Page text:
Pdf Pearse, Patrick, Scribinni, Dublin: Maunsel & Co., 1919

Scribinni is a collection of poems and stories by executed Irish nationalist  rebel leader Patrick H. Pearse (1879-1916) which was published posthumously in 1919. Pearse was a barrister, teacher, writer and poet who had became an active Irish nationalist eventually becoming one of the executed leaders of the 1916 Easter Rising.  He soon became a cult figure for Irish republicans. His writings, speeches and poems became widely popular during the subsequent violent struggle for Irish independence and in subsequent decades.

Patrick Pearse was the son of James Pearse, a Unitarian stonemason from Birmingham who moved to Dublin and established a successful business on Great Brunswick Street later renamed Pearse Street. James Pearse married his second wife Margaret Brady. His great aunt also named Margaret and his schooling at Westland Row CBS, gave Pearse a life long love of the Irish language and influenced his Irish nationalist outlook.

As a teenager Pearse joined the Gaelic League and in his early 20s became editor of its newspaper An Claidheamh Soluis. His heroes were Cuchulainn and rebel leaders such as Wolfe Tone and Robert Emmet. Pearse was also a devout Roman Catholic. He studied in the Royal University of Ireland and studied law at the King's Inns, Dublin before becoming a barrister.

In the early 1900s, Pearse set up St. Enda's School in south Dublin where boys were taught in both the English and Irish language while a St. Ita's had similar aims for girls. He believed that schooling in the Irish language would ensure its survival and the Irish language was inseparable from Irish nationhood. However the project led to financial difficulties while many parents who sent their children to the school were disturbed by Pearse's radical nationalist ideas. Several former students fought against British rule in later years.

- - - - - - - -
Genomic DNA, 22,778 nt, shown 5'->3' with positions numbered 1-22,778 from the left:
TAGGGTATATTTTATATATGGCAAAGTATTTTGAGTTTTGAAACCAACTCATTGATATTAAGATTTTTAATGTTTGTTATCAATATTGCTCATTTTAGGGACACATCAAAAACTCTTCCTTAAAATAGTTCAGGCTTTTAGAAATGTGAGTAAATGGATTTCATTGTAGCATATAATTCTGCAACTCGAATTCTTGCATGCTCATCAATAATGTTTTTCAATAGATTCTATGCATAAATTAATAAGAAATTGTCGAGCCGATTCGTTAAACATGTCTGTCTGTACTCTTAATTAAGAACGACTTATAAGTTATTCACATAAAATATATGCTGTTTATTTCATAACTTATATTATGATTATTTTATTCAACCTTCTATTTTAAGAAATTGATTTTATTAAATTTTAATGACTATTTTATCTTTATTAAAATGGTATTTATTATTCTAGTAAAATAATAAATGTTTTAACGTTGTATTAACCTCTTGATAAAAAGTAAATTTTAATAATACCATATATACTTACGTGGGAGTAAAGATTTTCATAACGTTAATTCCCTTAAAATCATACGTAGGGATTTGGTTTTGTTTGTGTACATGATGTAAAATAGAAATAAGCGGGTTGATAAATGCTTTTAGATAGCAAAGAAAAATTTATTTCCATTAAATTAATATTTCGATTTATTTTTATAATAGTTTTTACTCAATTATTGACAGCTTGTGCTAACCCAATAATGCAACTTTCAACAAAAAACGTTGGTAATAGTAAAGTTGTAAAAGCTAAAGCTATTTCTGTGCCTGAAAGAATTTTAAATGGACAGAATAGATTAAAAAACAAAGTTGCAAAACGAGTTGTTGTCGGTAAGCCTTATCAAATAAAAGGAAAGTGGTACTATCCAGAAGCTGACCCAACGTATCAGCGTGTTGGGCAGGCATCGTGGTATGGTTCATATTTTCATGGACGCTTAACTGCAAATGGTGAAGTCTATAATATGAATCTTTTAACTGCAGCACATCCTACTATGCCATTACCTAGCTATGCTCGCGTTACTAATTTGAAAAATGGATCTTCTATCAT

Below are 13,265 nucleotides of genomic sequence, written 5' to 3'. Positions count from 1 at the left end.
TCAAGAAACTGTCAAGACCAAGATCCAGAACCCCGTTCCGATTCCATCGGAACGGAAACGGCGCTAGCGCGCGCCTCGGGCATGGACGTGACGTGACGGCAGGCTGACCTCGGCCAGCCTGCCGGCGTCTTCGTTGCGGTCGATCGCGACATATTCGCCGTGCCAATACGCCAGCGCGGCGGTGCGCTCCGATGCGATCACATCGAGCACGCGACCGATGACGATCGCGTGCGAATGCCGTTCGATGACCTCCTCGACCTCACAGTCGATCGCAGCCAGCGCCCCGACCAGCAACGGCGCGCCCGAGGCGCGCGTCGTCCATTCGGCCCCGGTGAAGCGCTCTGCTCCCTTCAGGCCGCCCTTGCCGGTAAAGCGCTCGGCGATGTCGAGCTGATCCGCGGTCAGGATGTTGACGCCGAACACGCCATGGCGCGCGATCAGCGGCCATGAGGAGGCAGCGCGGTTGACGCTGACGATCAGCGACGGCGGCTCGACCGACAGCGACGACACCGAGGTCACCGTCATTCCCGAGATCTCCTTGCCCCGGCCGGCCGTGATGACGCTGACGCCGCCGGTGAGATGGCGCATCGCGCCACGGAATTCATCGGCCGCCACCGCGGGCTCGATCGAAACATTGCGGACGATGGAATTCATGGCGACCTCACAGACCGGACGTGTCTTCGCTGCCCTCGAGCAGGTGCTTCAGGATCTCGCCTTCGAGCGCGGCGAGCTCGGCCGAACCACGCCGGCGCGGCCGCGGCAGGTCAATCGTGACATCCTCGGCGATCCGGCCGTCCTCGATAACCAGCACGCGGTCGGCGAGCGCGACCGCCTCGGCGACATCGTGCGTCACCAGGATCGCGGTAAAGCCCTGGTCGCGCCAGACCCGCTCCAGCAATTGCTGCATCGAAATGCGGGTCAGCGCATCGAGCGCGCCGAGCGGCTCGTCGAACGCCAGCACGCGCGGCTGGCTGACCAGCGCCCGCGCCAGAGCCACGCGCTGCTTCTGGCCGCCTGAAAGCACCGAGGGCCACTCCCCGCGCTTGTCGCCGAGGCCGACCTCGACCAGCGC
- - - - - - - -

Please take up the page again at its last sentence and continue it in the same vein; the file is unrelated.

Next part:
Pearse's activities came to the notice of radical Irish republicans in Ireland and the U.S. By 1913 Pearse was a leading member of the IRB and the Irish Volunteers. He shared political platforms with the nationalist John Redmond MP leader of the Irish Parliamentary Party and supported the campaign for Irish Home Rule. A Home Rule bill was passed by the House of Commons in 1914 but was shelved following the outbreak of the Great War the same year. The majority of the volunteers joined the British Army and fought in the conflict.

Pearse lost faith in Home Rule and with other IRB leaders plotted a rising against British rule. Pearse gave a famous oration in 1915 at the graveside of veteran Fenian Jeremiah O'Donovan Rossa declaring that 'Ireland unfree shall never be at peace.' On Easter Monday, 24 April 1916 a rump of the Irish Volunteers joined forces with radical socialist James Connally's Irish Citizens Army militia and captured the GPO and other buildings in Dublin. Pearse read the Proclamation of the Irish Republic which declared Ireland to be an independent republic. A week of bloody fighting followed before the rebels surrendered to British forces in Dublin.

Pearse and his fellow prisoners were treated with hostility by many Dubliners for the death and destruction of property caused during the Rising. He and fourteen others including his brother Willie were court martialled by General Maxwell and sentenced to death. Pearse was executed at Killmainham Jail on 3rd May, 1916. Subsequent to the executions, Irish public opinion swung in favour of Irish republicanism and in the election of 1918, Sinn Fein candidates, many of whom had fought with Pearse in 1916, eclipsed the Home Rule orientated Irish Parliamentary Party. The outcome of the Irish War of Independence and Irish Civil War that followed was the partition of Ireland and not the fully independent Irish republic that Pearse had envisioned.

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